NewYorkUniversity
LawReview
Current Issue

Volume 86, Number 6

December 2011

The PII Problem: Privacy and a New Concept of Personally Identifiable Information

Paul M. Schwartz, Daniel J. Solove

Personally identifiable information (PII) is one of the most central concepts in
information privacy regulation. The scope of privacy laws typically turns on
whether PII is involved. The basic assumption behind the applicable laws is that if
PII is not involved, then there can be no privacy harm. At the same time, there is no
uniform definition of PII in information privacy law. Moreover, computer science
has shown that in many circumstances non-PII can be linked to individuals, and
that de-identified data can be re-identified. PII and non-PII are thus not immutable
categories, and there is a risk that information deemed non-PII at one time can be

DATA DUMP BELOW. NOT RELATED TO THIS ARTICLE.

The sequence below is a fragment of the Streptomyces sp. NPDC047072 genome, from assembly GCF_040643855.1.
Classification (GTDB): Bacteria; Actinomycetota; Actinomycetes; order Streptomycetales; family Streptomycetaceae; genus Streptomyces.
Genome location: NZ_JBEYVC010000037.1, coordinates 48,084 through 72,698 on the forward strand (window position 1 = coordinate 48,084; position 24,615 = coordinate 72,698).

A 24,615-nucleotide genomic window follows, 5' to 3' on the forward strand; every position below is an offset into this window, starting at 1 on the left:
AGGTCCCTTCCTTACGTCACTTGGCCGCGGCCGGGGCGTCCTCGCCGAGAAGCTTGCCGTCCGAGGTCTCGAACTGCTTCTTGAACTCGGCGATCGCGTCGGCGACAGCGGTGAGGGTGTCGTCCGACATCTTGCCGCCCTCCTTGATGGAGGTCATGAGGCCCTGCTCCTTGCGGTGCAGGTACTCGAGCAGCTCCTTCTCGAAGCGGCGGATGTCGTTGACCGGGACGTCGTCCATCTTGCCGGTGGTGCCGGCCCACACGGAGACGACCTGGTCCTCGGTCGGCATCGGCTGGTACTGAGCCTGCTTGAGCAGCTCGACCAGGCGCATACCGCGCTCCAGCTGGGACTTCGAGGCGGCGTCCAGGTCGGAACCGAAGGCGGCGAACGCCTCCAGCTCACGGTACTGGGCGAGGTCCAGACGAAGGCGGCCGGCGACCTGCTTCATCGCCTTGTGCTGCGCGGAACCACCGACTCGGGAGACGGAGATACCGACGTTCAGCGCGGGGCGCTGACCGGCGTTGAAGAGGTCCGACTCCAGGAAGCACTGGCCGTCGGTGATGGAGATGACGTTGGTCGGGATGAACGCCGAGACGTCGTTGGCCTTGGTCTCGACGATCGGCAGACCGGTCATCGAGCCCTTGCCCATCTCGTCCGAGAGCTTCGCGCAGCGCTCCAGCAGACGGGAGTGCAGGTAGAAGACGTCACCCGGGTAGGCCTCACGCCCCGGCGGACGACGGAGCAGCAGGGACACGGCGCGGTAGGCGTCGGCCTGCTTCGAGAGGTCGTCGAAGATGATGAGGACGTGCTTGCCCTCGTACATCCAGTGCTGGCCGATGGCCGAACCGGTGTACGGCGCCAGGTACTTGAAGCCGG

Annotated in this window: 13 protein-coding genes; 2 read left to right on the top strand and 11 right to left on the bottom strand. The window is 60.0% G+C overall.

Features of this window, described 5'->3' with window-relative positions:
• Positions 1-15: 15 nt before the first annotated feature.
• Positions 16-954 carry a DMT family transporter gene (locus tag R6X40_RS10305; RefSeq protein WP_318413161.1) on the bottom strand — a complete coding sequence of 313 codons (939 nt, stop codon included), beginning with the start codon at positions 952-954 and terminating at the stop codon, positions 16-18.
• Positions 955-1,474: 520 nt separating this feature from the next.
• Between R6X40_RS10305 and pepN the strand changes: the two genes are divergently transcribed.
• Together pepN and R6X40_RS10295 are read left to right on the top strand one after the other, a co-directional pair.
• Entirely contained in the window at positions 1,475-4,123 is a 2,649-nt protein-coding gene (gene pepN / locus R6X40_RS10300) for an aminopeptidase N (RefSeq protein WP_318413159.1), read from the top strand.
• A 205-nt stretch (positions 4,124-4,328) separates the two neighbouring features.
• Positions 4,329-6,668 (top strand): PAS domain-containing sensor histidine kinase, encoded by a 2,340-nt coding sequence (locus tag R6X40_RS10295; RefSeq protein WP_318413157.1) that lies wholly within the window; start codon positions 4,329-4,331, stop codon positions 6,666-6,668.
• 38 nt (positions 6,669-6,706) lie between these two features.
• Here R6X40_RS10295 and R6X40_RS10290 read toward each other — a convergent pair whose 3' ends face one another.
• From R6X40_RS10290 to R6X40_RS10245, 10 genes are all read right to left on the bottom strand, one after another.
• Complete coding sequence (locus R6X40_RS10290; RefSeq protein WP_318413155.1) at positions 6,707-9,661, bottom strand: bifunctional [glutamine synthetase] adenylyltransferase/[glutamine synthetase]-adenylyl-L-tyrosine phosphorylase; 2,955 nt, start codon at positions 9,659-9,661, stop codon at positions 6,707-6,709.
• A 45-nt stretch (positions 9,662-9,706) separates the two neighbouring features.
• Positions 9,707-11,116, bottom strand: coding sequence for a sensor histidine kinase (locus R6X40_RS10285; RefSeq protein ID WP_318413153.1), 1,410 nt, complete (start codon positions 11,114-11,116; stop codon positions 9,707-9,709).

transformed into PII at a later juncture. Due to the malleable nature of what constitutes
PII, some commentators have even suggested that PII be abandoned as the
mechanism by which to define the boundaries of privacy law.
In this Article, we argue that although the current approaches to PII are flawed, the
concept of PII should not be abandoned. We develop a new approach called “PII
2.0,” which accounts for PII’s malleability. Based upon a standard rather than a
rule, PII 2.0 utilizes a continuum of risk of identification. PII 2.0 regulates information
that relates to either an “identified” or “identifiable” individual, and it establishes
different requirements for each category. To illustrate this theory, we use the
example of regulating behavioral marketing to adults and children. We show how
existing approaches to PII impede the effective regulation of behavioral marketing,
and how PII 2.0 would resolve these problems.